The management of ridge alterations that take place following tooth extraction is of great interest for implant dentistry. The aim of this presentation is to demonstrate the pivotal role of the ridge/defect anatomy in the clinical outcome of ridge preservation and augmentation procedures. Clinical studies presented describe the key anatomical features of the basal bone, alveolar process, and edentulous ridge. The minimum amount of bone tissue for an esthetic and functionally successful implant is of paramount importance in implant treatment, and as a consequence the relationship between the anatomy of a bone defect and the outcome of ridge preservation or augmentation renders the best clinical approach for dealing with the post-extraction bone loss.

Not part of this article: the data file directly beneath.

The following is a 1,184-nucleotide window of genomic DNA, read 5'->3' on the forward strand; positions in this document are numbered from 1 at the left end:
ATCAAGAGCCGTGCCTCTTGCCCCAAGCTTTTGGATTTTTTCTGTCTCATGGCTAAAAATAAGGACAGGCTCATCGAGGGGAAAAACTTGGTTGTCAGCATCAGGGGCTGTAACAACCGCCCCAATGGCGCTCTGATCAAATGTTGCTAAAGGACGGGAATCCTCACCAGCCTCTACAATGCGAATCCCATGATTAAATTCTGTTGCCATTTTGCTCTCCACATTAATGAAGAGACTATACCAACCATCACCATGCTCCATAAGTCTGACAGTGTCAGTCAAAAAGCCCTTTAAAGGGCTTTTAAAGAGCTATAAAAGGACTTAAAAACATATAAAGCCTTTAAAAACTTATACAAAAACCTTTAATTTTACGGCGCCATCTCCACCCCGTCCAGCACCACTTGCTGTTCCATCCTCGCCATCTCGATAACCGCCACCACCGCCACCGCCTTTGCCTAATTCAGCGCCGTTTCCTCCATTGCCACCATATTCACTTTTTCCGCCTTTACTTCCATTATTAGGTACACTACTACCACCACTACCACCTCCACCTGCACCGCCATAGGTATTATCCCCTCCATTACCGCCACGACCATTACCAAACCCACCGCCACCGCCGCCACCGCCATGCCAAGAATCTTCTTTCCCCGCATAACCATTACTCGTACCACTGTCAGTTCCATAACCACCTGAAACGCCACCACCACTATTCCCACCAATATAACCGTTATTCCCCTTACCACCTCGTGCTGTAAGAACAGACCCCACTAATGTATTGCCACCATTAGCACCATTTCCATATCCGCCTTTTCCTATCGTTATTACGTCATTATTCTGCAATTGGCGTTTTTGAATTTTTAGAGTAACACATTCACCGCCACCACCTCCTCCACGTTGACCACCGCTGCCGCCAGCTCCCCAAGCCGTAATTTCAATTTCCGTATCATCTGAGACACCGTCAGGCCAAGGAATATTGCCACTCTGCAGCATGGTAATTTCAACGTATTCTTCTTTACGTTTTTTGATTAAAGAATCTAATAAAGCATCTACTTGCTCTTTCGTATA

At the end of this Congress Lecture you should be able to…
describe the biological cascade that occurs in the alveolar socket following tooth extraction
explain the consequences of ridge alteration and its impact on implant planning in postextraction sites
recognize the difference in augmentation outcomes in self-contained and non-contained bone defects